I am not actively engaged in state or local politics. For me, in addition to meeting with current clients, the policy conference was an opportunity to connect with business people we hope to work with at some point in the future. Similarly, it was great to sit in on the keynote and work sessions. I could say they were “nice” but that wouldn’t cut it at this conference. Governor Snyder made it very clear he doesn’t like – and we don’t have time for – nice meetings. We need to get things done and not be afraid of meetings with some tension and strong points of view.

The people who made the trip to Mackinac are dedicated and enthusiastic about advancing our state. The negative definitely took a back seat to the positive. (I was reminded that when riding a horse carriage it’s also best to take the back seat.)

Beyond the half pound of fudge I consumed, the following are a few tasty highlights of the conference:

While running the island loop a woman passed me running the other direction and she was having an animated conversation on her cellphone. These conference participants take connection seriously. On that same run I caught up with a gentleman I’d never met before. Turns out we live near each other and he runs one of the state’s largest law firms. Everywhere I turned was seemingly a bright spot.

Mayor Duggan spoke about how he’s working to rebuild Detroit. Not by tearing it down but by fixing up abandoned homes and making serious headway by installing 500 streetlights each and every week through 2015. You can see the light at the end of the tunnel when Mayor Duggan speaks.

Master storyteller Malcolm Gladwell addressed transformation and was honest by admitting right upfront that we Michiganders know more about the subject. Gladwell had the audience gripped with his global examples of the concept of transformation. Gladwell stressed, “the only advantage the underdog has is to out hustle the competition. It’s not about being perfect, but about getting things done.”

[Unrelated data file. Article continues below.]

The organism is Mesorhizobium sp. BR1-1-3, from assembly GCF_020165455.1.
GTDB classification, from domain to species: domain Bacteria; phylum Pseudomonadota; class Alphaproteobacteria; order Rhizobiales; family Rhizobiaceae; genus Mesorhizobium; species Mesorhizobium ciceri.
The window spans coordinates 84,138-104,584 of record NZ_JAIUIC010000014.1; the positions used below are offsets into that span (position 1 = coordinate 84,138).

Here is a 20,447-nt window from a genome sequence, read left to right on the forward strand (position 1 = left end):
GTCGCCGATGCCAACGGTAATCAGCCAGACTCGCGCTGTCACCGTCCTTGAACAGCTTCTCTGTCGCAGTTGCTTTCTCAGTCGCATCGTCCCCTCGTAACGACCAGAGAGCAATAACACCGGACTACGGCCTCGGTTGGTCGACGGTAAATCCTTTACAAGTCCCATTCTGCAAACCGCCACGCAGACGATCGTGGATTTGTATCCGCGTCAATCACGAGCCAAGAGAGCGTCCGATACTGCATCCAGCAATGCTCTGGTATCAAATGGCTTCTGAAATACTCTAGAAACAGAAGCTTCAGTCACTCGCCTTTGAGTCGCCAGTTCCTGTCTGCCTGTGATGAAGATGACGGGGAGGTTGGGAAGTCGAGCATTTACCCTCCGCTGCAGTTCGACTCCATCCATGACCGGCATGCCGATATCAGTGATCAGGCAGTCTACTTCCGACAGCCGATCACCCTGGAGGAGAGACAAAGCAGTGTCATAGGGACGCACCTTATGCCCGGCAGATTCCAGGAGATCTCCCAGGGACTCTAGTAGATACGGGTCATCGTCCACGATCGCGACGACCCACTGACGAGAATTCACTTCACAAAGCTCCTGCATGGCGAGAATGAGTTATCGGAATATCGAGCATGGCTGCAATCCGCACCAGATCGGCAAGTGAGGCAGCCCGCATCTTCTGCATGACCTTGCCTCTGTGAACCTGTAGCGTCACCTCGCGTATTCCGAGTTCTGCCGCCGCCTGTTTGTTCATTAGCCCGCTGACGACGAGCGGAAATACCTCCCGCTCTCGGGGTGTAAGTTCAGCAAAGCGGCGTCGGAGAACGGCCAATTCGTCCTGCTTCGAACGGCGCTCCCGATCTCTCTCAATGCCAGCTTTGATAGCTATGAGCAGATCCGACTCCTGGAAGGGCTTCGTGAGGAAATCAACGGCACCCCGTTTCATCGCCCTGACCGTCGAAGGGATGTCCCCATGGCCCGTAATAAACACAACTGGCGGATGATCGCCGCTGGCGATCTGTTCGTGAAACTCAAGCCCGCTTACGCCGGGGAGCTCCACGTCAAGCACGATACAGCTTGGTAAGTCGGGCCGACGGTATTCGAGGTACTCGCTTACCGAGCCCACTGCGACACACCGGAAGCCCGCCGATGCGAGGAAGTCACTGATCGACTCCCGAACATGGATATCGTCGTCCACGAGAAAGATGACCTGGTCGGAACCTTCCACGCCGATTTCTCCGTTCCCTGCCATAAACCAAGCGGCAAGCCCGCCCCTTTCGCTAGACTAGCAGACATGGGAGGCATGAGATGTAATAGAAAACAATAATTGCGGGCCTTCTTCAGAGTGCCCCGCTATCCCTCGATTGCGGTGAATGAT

If you haven’t attended the Mackinac Policy Conference and are considering it the thing to know is don’t leave right before the Bourbon Night event. I did and from the looks on Twitter maybe I made a mistake. Oh, something to look forward to next year.

I must sign off with kudos to the tireless Grand team who make it look easy hosting a three-day event for over 1,700 people. Wonderful work, all!

Modern Technology in Surprising Places

Sure, we are going to be 127 this July, but keeping up with today’s technology is a priority at Grand Hotel.

Recently we have installed 20 charging station lockers in the phone booths located across from the Concierge desk in the Parlor.  Each locker holds and has charging cords for, old and new version iPhones and iPads, Android system tablets,  phones, and Blackberries.   Multiple phones or devices can be placed in one locker as long as they use different chargers.

Guests choose a locker and set their personal combination.  Items can be left safe and secure for as long as required, and if additional adapters are needed for devices not listed, these can be supplied as well.

We anticipate the charging stations to be a useful convenience for those guests who have forgotten or misplaced their charger.  Though we know, that never happens on vacation, right?

 

 

 

 

 

 

The Musser Suite – By Carleton Varney